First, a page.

Figure 20 shows simulated noise maps of the situation with and without noise barriers, revealing a perceptible reduction in noise through the use of noise barriers, lowering it to levels of 55 to 60 dB(A) along the facade of the central building. This enables Jardim Botânico campus to comply with the requirements of Curitiba Municipal Law 10625, which establishes an outdoor limit Leq of 60 dB(A) for educational zones. However, the situation is still critical, since there are still places along the central facade where noise levels vary from 65 to 70 dB(A). The traffic of both heavy vehicles and passenger cars that passes in front of the central facade of this campus is very intense. Much of the noise originates from vehicles circulating on campus, as well as from the intense vehicle traffic at the main entrance of the Jardim Botânico campus. Reducing the vehicle flow is practically impossible, given that the avenue along the front of the central façade connects the city of Curitiba to the coast of the state of Paraná. Therefore, the traffic here is very heavy and the vehicle flow is intense and constant throughout the day.

Figure 11. NC curve of Classroom 103 on the Jardim Botânico campus.

Figure 12. NC curve of Classroom 116 on the Jardim Botânico campus.

Figure 13. NC curve of Classroom 117 on the Jardim Botânico campus.

Figure 14. NC curve of Classroom 118 on the Jardim Botânico campus.

Figure 15. NC curve of Lab Classroom 128 on the Jardim Botânico campus.

Figure 16. Equivalent sound pressure levels measured at each point in the Polytechnic Center, making a total of 40 measured points. The green line in turn represents the limit established for Silent Zones.

Figure 17. Noise maps of the façades of the buildings on the Polytechnic Center campus.

Figure 18. Noise maps of the façades on the Jardim Botânico campus.

Figure 19. Simulation of noise control by means of noise barriers on the Jardim Botânico campus. The two noise barriers are shown in blue. Source: Google Earth.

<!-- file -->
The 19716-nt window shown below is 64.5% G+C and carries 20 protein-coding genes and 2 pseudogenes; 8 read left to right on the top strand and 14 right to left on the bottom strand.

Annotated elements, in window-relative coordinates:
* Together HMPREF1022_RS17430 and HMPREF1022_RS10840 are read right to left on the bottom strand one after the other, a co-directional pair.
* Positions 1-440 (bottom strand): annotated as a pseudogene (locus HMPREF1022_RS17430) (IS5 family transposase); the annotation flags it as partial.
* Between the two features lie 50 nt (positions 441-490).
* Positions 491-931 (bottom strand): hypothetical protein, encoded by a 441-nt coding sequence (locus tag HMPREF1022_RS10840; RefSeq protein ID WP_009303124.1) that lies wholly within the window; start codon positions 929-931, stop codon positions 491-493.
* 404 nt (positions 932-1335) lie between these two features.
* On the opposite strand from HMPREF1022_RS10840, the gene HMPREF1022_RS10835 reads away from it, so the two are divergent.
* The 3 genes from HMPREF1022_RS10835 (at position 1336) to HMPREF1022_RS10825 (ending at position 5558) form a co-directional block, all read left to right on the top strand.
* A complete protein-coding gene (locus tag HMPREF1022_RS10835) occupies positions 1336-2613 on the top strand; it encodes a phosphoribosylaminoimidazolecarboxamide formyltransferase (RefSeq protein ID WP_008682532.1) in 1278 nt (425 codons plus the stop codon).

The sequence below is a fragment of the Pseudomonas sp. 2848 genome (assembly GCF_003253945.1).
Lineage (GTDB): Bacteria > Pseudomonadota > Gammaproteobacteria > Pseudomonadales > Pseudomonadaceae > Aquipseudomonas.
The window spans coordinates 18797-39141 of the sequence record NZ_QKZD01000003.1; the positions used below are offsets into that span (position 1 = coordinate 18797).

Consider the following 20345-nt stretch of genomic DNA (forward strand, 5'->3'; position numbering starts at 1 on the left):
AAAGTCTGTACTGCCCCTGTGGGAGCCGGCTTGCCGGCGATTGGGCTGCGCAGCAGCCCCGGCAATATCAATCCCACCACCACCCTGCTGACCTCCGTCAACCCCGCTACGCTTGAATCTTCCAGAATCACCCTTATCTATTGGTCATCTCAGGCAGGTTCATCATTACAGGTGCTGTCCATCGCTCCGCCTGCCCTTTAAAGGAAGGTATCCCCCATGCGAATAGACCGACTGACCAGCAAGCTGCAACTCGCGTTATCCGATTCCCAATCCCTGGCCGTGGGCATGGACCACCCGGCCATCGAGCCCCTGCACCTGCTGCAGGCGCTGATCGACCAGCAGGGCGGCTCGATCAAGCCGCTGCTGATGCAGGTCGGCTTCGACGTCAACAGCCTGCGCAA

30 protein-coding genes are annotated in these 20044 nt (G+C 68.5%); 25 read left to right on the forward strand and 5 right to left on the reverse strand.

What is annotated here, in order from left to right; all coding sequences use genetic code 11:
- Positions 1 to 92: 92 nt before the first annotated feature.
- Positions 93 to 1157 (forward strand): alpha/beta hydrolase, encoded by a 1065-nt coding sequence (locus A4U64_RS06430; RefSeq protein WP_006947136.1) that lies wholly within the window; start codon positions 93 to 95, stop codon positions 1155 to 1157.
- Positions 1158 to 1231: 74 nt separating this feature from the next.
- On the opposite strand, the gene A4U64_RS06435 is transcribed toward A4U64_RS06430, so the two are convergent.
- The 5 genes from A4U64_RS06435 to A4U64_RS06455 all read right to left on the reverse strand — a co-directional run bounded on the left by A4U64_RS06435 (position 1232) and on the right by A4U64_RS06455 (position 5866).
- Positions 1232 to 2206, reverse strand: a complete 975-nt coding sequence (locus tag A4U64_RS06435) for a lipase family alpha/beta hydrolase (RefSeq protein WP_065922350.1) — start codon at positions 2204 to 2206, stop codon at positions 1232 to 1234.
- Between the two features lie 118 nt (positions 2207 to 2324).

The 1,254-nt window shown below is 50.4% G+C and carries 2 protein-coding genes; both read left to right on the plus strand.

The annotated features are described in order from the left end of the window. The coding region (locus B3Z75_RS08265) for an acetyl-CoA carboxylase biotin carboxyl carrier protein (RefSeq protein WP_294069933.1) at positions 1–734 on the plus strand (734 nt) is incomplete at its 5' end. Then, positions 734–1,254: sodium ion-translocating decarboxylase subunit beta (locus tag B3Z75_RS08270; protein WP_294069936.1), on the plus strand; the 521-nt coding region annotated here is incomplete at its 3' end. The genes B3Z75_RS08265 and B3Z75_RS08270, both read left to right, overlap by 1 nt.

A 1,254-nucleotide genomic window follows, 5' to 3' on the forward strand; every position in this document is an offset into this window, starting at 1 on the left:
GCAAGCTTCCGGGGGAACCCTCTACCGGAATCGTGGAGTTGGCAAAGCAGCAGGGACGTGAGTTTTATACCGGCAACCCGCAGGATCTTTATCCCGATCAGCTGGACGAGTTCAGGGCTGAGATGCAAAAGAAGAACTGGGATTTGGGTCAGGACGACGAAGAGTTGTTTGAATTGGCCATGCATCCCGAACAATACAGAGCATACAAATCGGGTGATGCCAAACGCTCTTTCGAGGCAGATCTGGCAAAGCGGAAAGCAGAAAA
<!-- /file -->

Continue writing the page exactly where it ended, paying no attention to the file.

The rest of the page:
Figure 20. Simulated noise barriers along the front façade of the Jardim Botânico campus, resulting in significantly reduced noise immisions (façades of the central blocks of buildings). White arrows are indicating the presence of noise barriers according Figure 19.

4. Conclusion

This work involved an evaluation of the noise levels on the Polytechnic Center and Jardim Botânico campuses of the Federal University of Paraná. The findings indicate that most of the classrooms of the Polytechnic Center offer acoustic comfort, qualifying them as “quiet” according to Cavanaugh et al. (2010). The noise maps of the buildings at the Polytechnic Center indicate a predominance of noise levels of 55 to 60 dB(A), i.e., within the limit of 60 dB(A) established by Curitiba Municipal Law 10625 for Special Educational Zones—SEZ.

On the other hand, noise levels of 65 to 70 dB (A) reach the front façades of the buildings on the Jardim Botânico campus, placing it in a situation of serious noise pollution. The noise limit established by municipal law for SEZ is 60 dB(A). To reduce these levels, simulated noise barriers were placed in front of the buildings. These simulated noise barriers proved to be highly effective, reducing the noise levels depicted in Figure 20 to 55 to 60 dB(A). However, despite the effectiveness of the simulated noise barriers in reducing noise levels on the Jardim Botânico campus, the construction of such barriers would not only involve high investment costs but also cause undesirable visual pollution.

Cite this paper: Zannin, P. , Vieira, T. and Silveira, A. (2021) Evaluation of the Acoustic Comfort in University Classrooms, Based on the Brazilian Technical Standard NBR 10152—Use of Noise Mapping and Acoustic Barriers to Counter Noise on a University Campus. Current Urban Studies, 9, 238-251. doi: 10.4236/cus.2021.92016.